Though this is the last blog post, we continue to appreciate reader comments and questions, and will endeavor to respond quickly. We look forward to seeing friends and loved ones again soon! Thank you again to the National Science Foundation, Drs. David Varricchio and Frankie Jackson, and the staff of the Zhejiang Museum of Natural History!

Zaijian for now,

The 2012 NSF/IRES Dinosaur Eggs and Education Group

Images: Christian Heck

About the Author:

Daniel Barta: I am from Helena, Montana, and am a senior in the Earth Sciences Department at Montana State University. My time at MSU has allowed me to develop my emerging passions for paleontological research and public outreach. My research interests include the evolution, classification, and preservation of fossil eggs and eggshell. A 2010 National Science Foundation International Research Experience for Students research trip to China ignited my desire to study fossil eggs, as well as conduct further international research collaborations. I plan to attend graduate school at MSU in Fall 2012 to pursue an M.S. in Earth Sciences, and ultimately hope to obtain a Ph.D. and be employed in a research, teaching, or curatorial position at a university or museum. I am an MSU Presidential Scholar, and am also the recipient of the Barry M. Goldwater Scholarship, the most prestigious national scholarship for undergraduates studying science, math, and engineering. I enjoy fieldwork, travel, the outdoors, and spending time with good friends and good books.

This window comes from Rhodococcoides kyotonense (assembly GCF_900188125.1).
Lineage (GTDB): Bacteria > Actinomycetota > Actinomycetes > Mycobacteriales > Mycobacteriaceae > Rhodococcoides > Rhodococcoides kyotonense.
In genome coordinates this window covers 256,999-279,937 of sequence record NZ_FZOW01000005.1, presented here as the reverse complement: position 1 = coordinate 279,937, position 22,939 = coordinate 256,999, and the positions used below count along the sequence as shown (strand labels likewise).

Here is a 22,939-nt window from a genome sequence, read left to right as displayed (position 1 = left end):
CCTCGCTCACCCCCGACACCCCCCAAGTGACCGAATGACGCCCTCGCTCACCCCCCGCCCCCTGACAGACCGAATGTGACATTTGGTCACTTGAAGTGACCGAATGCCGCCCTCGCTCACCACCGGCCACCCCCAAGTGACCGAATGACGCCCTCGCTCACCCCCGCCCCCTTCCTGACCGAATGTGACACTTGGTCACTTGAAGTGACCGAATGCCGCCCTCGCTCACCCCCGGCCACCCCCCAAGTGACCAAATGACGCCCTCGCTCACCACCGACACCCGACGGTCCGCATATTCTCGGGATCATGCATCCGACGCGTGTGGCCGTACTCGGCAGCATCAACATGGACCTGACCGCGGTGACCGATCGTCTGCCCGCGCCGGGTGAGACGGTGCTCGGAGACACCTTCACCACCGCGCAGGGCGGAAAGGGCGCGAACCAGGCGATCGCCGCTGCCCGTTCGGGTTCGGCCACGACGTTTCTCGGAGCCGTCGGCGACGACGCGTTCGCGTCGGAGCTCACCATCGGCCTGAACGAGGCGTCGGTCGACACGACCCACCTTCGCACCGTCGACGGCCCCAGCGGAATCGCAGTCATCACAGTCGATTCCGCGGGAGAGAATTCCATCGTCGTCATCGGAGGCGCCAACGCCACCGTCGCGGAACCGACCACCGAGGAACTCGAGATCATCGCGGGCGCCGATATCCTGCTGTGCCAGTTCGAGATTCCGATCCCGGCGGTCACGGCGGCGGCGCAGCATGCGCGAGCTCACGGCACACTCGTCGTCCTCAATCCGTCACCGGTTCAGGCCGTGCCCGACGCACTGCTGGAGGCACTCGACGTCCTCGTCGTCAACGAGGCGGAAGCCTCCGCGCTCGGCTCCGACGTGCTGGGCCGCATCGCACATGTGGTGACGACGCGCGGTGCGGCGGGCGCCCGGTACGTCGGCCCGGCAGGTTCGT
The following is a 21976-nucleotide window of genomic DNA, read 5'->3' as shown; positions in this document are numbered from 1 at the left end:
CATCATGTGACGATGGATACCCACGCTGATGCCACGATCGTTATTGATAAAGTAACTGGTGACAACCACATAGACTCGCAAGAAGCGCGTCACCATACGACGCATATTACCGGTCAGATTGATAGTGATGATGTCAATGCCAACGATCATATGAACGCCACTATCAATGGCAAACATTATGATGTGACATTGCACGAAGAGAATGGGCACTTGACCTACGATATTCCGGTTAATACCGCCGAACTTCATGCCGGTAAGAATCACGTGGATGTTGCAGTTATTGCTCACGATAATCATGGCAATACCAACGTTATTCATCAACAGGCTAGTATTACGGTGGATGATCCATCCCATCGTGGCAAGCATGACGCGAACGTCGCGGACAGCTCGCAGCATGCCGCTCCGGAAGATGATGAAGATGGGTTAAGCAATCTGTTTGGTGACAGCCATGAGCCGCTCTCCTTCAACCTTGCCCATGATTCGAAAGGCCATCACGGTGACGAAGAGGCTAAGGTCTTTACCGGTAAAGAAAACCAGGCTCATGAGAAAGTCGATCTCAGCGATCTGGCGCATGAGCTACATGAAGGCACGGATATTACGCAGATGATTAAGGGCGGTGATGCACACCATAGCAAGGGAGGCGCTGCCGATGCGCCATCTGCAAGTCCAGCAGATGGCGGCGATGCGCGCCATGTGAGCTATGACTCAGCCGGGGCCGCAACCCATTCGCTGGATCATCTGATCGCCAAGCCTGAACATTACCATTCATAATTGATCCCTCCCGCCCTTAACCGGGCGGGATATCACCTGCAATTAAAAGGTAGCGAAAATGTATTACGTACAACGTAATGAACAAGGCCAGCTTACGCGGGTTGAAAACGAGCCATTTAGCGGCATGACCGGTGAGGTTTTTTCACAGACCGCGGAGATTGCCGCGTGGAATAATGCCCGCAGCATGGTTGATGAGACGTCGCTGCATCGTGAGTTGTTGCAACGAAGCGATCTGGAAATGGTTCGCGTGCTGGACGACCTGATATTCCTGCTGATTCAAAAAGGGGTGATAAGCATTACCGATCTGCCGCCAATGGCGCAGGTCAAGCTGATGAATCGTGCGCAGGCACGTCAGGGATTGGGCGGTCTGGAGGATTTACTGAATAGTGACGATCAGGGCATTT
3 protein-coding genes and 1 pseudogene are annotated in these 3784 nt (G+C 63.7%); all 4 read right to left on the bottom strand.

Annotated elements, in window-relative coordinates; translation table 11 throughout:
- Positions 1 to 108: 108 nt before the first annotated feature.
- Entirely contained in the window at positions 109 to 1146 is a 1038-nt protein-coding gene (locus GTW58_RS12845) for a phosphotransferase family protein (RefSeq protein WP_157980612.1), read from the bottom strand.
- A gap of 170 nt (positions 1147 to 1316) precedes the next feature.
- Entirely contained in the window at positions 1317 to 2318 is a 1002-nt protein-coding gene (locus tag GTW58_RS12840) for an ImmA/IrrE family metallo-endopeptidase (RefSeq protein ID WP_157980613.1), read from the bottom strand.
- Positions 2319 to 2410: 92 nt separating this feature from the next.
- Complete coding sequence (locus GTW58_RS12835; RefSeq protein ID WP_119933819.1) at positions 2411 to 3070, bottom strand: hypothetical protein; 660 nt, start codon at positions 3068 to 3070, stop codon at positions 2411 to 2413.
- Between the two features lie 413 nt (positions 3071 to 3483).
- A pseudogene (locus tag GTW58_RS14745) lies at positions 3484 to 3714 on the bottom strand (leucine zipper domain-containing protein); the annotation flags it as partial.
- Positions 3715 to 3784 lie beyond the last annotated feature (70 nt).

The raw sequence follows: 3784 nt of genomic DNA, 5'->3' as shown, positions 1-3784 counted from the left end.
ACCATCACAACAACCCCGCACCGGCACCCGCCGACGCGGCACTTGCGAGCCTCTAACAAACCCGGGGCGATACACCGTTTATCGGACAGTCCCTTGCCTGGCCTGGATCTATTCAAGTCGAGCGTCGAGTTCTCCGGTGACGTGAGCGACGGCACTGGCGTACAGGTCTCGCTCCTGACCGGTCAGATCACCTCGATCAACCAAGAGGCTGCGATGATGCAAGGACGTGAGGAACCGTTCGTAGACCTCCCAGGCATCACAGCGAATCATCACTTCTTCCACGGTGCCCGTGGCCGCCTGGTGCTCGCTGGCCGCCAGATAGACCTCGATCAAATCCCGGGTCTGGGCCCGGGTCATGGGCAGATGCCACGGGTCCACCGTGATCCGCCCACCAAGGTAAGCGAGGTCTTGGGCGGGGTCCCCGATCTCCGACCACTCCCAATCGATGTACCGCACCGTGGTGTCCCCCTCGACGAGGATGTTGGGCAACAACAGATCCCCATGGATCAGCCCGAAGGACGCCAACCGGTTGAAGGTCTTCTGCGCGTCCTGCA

Previously in this series:

MSU China Paleontology Expedition: Team Progress Update

MSU Dinosaurs: An Egg By Any Other Name…

MSU Dinosaurs: introducing the Hatching Window Team

MSU Dinosaurs: Using Taphonomy to Further Understand Clutch Arrangement

MSU Dinosaurs: deformations in eggs

MSU Dinosaurs: Team Strider – Eggshell Thickness Variance

MSU Dinosaurs: Tiantai and Fieldwork in the Rain

MSU Dinosaurs: finding eggs at the Graveyard Hills

MSU Dinosaurs: Down the Rabbit Hole We Go